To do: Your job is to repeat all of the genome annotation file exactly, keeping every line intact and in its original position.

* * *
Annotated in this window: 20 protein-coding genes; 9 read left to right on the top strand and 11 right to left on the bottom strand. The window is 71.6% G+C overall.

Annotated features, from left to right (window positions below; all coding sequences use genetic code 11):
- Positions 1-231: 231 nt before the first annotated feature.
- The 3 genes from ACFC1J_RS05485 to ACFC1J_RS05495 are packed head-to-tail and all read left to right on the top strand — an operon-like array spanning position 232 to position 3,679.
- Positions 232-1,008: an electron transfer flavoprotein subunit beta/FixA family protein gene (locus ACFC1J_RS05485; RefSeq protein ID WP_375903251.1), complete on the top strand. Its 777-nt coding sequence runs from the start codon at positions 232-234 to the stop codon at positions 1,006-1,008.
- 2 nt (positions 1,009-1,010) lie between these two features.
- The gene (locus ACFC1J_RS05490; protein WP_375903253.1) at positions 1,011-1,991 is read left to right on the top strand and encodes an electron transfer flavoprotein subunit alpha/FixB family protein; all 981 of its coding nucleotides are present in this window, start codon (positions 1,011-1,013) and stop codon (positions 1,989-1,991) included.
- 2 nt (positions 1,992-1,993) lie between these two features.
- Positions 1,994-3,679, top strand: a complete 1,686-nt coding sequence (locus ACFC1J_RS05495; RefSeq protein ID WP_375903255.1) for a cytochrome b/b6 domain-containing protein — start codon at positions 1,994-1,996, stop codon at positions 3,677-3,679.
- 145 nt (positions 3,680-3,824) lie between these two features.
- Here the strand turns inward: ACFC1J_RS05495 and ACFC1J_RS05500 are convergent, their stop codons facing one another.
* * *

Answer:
Annotated in this window: 20 protein-coding genes; 9 read left to right on the top strand and 11 right to left on the bottom strand. The window is 71.6% G+C overall.

Annotated features, from left to right (window positions below; all coding sequences use genetic code 11):
- Positions 1-231: 231 nt before the first annotated feature.
- The 3 genes from ACFC1J_RS05485 to ACFC1J_RS05495 are packed head-to-tail and all read left to right on the top strand — an operon-like array spanning position 232 to position 3,679.
- Positions 232-1,008: an electron transfer flavoprotein subunit beta/FixA family protein gene (locus ACFC1J_RS05485; RefSeq protein ID WP_375903251.1), complete on the top strand. Its 777-nt coding sequence runs from the start codon at positions 232-234 to the stop codon at positions 1,006-1,008.
- 2 nt (positions 1,009-1,010) lie between these two features.
- The gene (locus ACFC1J_RS05490; protein WP_375903253.1) at positions 1,011-1,991 is read left to right on the top strand and encodes an electron transfer flavoprotein subunit alpha/FixB family protein; all 981 of its coding nucleotides are present in this window, start codon (positions 1,011-1,013) and stop codon (positions 1,989-1,991) included.
- 2 nt (positions 1,992-1,993) lie between these two features.
- Positions 1,994-3,679, top strand: a complete 1,686-nt coding sequence (locus ACFC1J_RS05495; RefSeq protein ID WP_375903255.1) for a cytochrome b/b6 domain-containing protein — start codon at positions 1,994-1,996, stop codon at positions 3,677-3,679.
- 145 nt (positions 3,680-3,824) lie between these two features.
- Here the strand turns inward: ACFC1J_RS05495 and ACFC1J_RS05500 are convergent, their stop codons facing one another.